Course Equivalent: IAFF 3190, PSC 2994

Course Description: This course examines global governance - the creation, revision, and enforcement of the rules that are intended to govern the world. We will begin by considering the international order that lurks behind and defines any governance arrangement. The purpose of global governance is to create stability in global relations, further collective interests, and pursue the collective good. But whose stability and whose collective is it? How should we think about the relationship between [email protected] andAinternational [email protected] What is international order? How is it produced, sustained, and regulated? Whose order is it? How are different governance arrangements tied to different kinds of world orders?


Holocaust Memory

Professor Walter Reich
HONR 2048:81 - 3 Credits
CRN: 26134
W 3:30-6:00 PM

Fulfills: CCAS: Upper-level History European Regional requirement; ESIA: Comparative, Political, Economic, and Social Systems, Conflict Resolution, Contemporary Cultures and Societies, Europe and Eurasia, International Politics, Security Policy concentrations, GWSB: Non-Business Elective/Unrestricted Elective; SEAS: Social Sciences
Course Equivalents: IAFF 3190, JSTD 2002

Course Description: The sources, construction, development, nature, uses and misuses of the memory, or public consciousness, of the Holocaust. How different publics in different countries, cultures and societies know, or think they know, about the Holocaust from diaries, memoirs, testimonies, fiction, documentaries, television, commercial films, memorials, museums, the Internet, educational programs and the statements of world leaders—some of them historically accurate and some of them highly distorted. The challenge of representing the Holocaust with fidelity and memorializing its victims with dignity and authenticity. The impact of Holocaust memory on contemporary responses to other genocides and to crimes against humanity. The increasing efforts to use, misuse, abuse, minimize, deny or attack the Holocaust for political, diplomatic, strategic, ideological, anti-Semitic or other purposes. The effectiveness—or lack of effectiveness--of Holocaust memory in teaching the Holocaust’s contemporary “lessons,” especially the vow of “Never again!” The roles of Holocaust memory, and of Holocaust denial or minimization, in international affairs, including in the Middle East in general and the Israeli-Palestinian conflict in particular. The psychological, national and diplomatic role of Holocaust memory in Israeli consciousness and behavior. The effects on Holocaust memory of the passage of time since the event.

This course uses a cross-disciplinary approach, drawing on the fields of politics, society, ethics, literature, history, cinema, individual testimony, group psychology, social psychology, individual psychology and international affairs.


Essential Concepts in Politics

Professor Ingrid Creppell
HONR 2048W:80 - 3 Credits
CRN: 24190
T 3:30-6:00 PM

Fulfills: GWSB: Non-Business Elective/Unrestricted Elective; SEAS: Social Sciences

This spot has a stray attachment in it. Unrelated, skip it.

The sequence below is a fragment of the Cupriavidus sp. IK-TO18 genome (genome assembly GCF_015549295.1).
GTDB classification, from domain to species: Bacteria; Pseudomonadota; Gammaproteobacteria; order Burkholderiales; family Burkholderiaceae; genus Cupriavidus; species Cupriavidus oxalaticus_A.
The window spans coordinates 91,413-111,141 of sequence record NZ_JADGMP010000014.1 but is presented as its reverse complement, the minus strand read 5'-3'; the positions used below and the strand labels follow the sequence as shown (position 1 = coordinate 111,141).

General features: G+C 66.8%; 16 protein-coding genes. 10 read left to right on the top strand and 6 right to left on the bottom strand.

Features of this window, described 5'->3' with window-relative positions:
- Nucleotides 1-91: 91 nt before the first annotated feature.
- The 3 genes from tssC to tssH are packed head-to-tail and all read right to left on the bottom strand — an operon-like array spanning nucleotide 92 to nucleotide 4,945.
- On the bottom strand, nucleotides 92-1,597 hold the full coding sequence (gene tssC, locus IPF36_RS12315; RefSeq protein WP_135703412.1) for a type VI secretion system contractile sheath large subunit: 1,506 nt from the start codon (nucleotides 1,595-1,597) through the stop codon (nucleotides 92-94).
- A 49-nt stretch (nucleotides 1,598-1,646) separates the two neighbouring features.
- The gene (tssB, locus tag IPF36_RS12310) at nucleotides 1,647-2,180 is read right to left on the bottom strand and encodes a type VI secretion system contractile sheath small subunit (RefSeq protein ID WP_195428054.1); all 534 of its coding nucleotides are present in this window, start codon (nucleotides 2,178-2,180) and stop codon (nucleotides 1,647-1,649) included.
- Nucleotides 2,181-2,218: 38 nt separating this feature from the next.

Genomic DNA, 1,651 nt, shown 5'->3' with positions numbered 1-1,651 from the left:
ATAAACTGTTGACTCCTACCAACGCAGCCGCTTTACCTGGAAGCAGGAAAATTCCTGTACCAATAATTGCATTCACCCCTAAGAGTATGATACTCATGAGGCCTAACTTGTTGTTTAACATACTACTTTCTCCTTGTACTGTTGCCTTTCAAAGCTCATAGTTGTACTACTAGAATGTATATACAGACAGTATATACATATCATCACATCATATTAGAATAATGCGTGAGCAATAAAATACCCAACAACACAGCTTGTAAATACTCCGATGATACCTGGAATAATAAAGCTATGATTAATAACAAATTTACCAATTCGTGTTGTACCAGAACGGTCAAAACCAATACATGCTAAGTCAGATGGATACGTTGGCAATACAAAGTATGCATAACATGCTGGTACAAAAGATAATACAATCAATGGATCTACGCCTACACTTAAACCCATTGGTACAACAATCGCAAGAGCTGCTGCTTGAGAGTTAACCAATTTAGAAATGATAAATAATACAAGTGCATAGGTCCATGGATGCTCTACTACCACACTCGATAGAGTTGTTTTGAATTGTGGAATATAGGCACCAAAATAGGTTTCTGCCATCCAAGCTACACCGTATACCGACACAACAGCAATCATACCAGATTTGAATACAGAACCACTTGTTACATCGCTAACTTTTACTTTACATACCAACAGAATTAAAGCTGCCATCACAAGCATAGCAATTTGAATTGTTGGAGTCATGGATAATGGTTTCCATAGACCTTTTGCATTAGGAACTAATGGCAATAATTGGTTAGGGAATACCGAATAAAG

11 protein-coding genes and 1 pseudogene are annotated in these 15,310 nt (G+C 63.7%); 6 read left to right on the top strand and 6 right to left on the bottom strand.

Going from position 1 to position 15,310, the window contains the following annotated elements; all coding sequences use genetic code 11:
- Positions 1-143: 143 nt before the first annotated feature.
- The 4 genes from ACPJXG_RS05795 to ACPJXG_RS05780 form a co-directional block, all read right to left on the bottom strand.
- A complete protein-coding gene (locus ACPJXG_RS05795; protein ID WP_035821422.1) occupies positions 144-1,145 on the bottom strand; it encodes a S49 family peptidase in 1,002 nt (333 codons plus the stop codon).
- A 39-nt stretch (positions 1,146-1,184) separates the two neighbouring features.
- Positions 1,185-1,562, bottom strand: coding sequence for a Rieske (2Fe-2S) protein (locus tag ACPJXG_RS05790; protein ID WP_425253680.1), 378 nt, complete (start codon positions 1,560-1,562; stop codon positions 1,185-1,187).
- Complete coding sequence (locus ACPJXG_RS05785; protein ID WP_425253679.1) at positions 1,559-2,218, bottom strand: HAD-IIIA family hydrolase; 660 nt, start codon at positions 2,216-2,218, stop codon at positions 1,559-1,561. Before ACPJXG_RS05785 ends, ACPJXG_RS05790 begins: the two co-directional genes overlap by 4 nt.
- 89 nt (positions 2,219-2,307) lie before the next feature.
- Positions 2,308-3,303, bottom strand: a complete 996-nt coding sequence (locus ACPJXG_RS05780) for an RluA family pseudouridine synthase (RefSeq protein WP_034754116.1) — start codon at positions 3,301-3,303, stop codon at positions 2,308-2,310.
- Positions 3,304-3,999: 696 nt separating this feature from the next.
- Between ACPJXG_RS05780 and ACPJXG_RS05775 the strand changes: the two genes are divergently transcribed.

Course Equivalents: PSC 3192W

Course Description: In this course we examine three fundamental concepts of modern political life: the state, rights, and the public (sphere/opinion).  These ideas developed out of a long history and continue to inform political argument and action today. We study their origins and transformations through key works of the following authors (among others): Hobbes, Weber, Geertz, Locke, Rousseau, Burke, Paine, Jefferson, Tocqueville, Dewey, Habermas, and Arendt.  The aim is to understand basic conceptual building blocks of the political world, the central debates surrounding them, and their legacy into the present. We also consider how the ideas are being reshaped in the 21st century as the world becomes both more globalized and as it retracts into nationalism. Some questions to be explored: when did the modern state emerge on the world stage? What powers does it have? What moral status can it claim? What are natural rights? On what is this idea based? What is the difference between individual rights and human rights?  Are rights relative to different political-cultural traditions? What do we mean when we talk about the public? Is “the public” a moral embodiment of “the people”? When did a public sphere take shape? How are public opinion and democracy connected? Can we now conceive of a global public sphere?


Race, American Medicine, and Public Health

Professor Vanessa Northington Gamble
HONR 2048W:81
CRN: 27456
MW 12:45-2:00 PM

Fulfills: GWSB: Non-Business Elective/Unrestricted Elective; SEAS: Social Sciences; MISPH: Public Health major elective
Course Equivalents: AMST 4702W, HIST 3001W

Course Description: This course focuses on the role of race and racism in the development of American medicine and public health by examining the experiences of African Americans from slavery to today. It will emphasize the importance of understanding the historical roots of contemporary policy dilemmas such as racial and ethnic inequalities and inequities in health and health care. The course will challenge students to synthesize materials from several disciplines to gain a broad understanding of the relationship between race, medicine, and public health in the United States.